As for the rest of the mess:


This area has become an eddy for things that are problematic. Books and other objects that don’t exactly fit in and need attention and thought to find their place.

It was dusty work.

I will spend part of Friday and part of the weekend going through these things and sending them hither and yon. (I like that—”hither and yon”! LOL.)

Come Monday, the two rooms will be like a blank canvas upon which desks and other furnishings will be placed for the next phase.

Toward the end of the day, I went outside with the four managers to discuss what will come next. It was a cool bright day in the 70s. As I addressed them with my ideas and wishes and hopes for improvements that will take us to a new level, I noticed trees were rolling by on the street across the parking where we stood. A little forest was promenading by being carried by forklifts.

The Wonder Book groves are being planted!

Part of the permitting process to build the new warehouses was to offset (pay) for the scruffy feral trees in the vacant industrial park lot that would be taken down. An option was to plant new trees. There are two big lawns on the old warehouse’s land. They serve no purpose but to be mowed. I asked for permission to plant the “offset”—replacement—trees there. How many will there be? I can’t remember and don’t want to search the files. The number 80 comes to mind. Various species. I will have to count when the planting is done. I want to know what I am paying for!

There will be two little forests on the Wonder Book warehouse property. Birds will nest in them. Other creatures will feed on the leaves and seeds they produce.

New life.

I came across some interesting books this week amongst all the turmoil.

This 1830s binding with the title Florida War at first stumped me.

Florida War

We had a war with Florida. Then I remembered some old history lesson in school about the Seminole Wars. Was that it?

Do they teach history any more? Or is the past so uniformly bad that it has become irrelevant rather than a cautionary tale?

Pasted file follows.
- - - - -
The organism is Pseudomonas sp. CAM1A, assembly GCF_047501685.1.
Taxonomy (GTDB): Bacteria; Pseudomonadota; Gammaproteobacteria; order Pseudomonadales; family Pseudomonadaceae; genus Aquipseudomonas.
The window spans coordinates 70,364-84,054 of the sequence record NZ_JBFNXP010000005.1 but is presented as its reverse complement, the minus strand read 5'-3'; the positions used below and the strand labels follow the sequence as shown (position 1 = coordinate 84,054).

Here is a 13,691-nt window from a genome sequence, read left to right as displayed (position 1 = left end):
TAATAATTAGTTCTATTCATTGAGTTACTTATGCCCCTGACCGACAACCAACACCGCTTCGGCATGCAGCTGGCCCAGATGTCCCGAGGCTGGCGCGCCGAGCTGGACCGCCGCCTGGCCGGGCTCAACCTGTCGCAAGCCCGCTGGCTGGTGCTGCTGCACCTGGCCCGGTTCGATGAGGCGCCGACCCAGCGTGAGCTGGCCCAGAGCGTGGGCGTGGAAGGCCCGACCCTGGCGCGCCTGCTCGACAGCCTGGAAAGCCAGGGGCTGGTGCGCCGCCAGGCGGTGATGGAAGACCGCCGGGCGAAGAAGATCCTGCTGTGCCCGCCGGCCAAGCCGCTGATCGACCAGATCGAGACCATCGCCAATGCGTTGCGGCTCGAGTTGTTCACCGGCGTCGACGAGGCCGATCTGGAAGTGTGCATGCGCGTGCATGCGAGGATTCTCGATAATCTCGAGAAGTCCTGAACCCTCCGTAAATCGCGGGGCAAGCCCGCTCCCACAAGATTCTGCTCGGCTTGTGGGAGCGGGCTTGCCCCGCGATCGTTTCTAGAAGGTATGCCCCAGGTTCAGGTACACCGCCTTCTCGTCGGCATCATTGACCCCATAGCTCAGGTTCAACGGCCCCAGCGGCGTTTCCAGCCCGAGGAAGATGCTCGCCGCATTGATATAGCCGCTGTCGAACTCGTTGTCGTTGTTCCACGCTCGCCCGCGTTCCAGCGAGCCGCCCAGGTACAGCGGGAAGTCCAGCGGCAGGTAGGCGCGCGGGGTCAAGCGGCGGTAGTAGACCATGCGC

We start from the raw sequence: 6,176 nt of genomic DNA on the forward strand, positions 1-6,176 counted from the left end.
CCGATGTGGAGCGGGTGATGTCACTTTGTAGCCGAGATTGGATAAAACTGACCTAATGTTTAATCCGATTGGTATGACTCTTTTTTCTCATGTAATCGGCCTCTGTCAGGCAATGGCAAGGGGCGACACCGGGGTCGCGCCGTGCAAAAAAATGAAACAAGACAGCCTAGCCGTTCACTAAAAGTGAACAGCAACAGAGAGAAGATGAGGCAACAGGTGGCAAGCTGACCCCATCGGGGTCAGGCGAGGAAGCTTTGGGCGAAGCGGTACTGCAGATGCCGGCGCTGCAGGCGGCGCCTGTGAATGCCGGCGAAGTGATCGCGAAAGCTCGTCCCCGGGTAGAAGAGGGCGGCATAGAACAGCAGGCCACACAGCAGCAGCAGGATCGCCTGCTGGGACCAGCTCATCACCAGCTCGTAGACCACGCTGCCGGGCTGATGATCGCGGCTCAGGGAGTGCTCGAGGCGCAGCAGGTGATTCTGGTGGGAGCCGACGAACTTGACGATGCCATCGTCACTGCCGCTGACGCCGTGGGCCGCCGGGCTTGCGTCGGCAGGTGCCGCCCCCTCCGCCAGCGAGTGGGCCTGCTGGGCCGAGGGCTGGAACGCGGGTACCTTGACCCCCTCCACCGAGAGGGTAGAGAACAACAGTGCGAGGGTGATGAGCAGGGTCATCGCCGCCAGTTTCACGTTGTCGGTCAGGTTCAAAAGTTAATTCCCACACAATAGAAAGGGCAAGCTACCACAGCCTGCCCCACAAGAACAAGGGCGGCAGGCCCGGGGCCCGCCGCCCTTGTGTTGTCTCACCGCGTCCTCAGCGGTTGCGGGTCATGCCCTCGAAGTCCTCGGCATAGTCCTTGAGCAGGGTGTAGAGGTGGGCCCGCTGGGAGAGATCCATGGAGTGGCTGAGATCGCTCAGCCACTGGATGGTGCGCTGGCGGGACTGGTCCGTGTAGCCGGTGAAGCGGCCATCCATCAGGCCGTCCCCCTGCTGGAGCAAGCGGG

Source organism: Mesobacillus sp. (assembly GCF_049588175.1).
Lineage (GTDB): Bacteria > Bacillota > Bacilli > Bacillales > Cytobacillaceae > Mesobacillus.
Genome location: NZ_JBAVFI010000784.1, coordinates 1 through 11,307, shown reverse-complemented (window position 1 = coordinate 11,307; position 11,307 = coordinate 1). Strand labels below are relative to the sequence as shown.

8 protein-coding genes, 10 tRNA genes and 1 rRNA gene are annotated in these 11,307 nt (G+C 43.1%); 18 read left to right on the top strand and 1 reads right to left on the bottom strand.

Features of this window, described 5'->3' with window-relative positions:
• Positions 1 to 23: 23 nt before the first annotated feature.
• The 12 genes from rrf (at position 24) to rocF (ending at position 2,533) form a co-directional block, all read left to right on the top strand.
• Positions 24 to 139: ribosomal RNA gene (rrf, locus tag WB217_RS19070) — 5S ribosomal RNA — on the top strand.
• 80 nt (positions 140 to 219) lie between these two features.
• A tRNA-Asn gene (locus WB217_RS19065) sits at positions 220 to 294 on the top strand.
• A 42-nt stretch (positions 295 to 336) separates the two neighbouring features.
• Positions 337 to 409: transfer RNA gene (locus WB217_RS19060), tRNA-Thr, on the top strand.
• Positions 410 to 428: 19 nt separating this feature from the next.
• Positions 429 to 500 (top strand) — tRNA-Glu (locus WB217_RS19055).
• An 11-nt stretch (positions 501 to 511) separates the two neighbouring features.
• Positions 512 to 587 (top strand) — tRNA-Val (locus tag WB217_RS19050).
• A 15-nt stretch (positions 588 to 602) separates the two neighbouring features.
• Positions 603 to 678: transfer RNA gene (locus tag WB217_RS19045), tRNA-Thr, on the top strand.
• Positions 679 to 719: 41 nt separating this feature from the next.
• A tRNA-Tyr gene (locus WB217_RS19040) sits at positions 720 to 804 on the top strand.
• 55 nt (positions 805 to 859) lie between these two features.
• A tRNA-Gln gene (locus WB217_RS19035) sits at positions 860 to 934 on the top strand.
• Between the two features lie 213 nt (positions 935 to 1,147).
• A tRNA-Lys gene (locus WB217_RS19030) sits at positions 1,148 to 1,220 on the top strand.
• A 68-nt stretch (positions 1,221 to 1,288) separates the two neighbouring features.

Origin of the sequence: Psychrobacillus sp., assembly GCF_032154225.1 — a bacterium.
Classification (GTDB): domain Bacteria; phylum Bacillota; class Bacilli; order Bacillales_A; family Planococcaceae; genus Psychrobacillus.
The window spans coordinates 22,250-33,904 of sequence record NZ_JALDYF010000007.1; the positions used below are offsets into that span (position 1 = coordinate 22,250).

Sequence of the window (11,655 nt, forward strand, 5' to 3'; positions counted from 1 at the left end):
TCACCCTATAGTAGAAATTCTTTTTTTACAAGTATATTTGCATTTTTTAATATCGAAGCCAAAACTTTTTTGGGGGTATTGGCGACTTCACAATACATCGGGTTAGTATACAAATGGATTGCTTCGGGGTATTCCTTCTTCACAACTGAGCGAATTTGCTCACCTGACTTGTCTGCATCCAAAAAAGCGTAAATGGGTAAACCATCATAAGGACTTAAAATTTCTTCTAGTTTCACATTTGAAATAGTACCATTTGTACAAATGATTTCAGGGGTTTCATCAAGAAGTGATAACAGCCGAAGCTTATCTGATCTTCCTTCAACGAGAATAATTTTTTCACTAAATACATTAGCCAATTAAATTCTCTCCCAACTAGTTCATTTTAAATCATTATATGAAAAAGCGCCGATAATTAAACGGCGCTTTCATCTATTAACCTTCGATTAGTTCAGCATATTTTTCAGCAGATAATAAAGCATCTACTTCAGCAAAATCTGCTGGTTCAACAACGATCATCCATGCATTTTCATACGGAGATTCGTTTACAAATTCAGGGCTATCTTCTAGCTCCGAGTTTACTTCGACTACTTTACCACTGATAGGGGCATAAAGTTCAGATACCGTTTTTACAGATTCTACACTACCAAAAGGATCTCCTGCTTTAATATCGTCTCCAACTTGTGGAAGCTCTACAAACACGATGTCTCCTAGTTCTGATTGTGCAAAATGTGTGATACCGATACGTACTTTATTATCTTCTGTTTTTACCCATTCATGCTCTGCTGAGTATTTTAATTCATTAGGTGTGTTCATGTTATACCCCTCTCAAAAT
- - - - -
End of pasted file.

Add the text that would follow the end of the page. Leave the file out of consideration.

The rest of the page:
Then this dull beat up tome opened to a surprising title page and frontispiece of African American history.

The White Side of a Black Subject

There were plenty of others too.

And the first cart I glanced at when I came in this morning had a whole lot of ancient vellum on it.

Ancient Vellum

Timeless. Ageless. Unchanging.

“Book rescue.” Almost all the books we take are collection no one else wants.

I have no idea where these came from. Most of the books we get would be destroyed if we didn’t take “everything” in.

We should get t-shirts that state something like, “I participate in Book Rescue at Wonder Book.”

The September sales are announced on the website.

They include “framed items.”

Framed Items

You would really help us out if you came and bought some. The walls and floors are laden with it.

And there is a sale on the website through September 20th. You have about two and a half million choices, so start searching.

Poem below:

Summer’s End

Cool breeze flows in the bedroom window
Chill enough to silence the night insects
There is only the rustle of the forest’s leaves
The end is very near
What begins next is not very auspicious
The threads have all been cut
Snip, snip, snip
And I am cast adrift
The next season will be faced alone
It is black outside
An unwelcome dawn will break soon
Light will shine upon all the disappointments
They are in the past
I must proceed away from them
toward a colder lonely season
Then winter when all things end
Death is cold; cold as ice
A freezing wind will bathe me to rest,
the sleep from which there is no awakening

4 Comments on Article

  1. Bruce S. commented on

    I love hearing about your life, with endless books woven into the fabric of your daily activities. My life revolves around books, too, but as a reader and collector, not as a seller. Your side of the equation makes my side possible. Thanks for giving us Wonder Books, and all of its wonderful books. I only wish I could browse through your stores, but California is a long ways away. At least I can enjoy walking along with you in the blog, as you visit the stores and warehouses, and other book sources both near and far away.

    1. Charles Roberts replied on

      Such kind words!
      Thank you!We are both very lucky.
      Be sure to check the website. 2.5 million on there …
      If you inquire via the site we gladly supply extra info or images.
      And the prices shown include postage.
      Thank you for writing.
      You made a bad week brighter

  2. Hayley commented on

    I loved the shot glasses! I made sure to take the ones I found at my mom’s house. Glad I did!

    1. Charles Roberts replied on

      Awww…I miss her
      And you too!
      Thank you for reading and writing
      Happy memories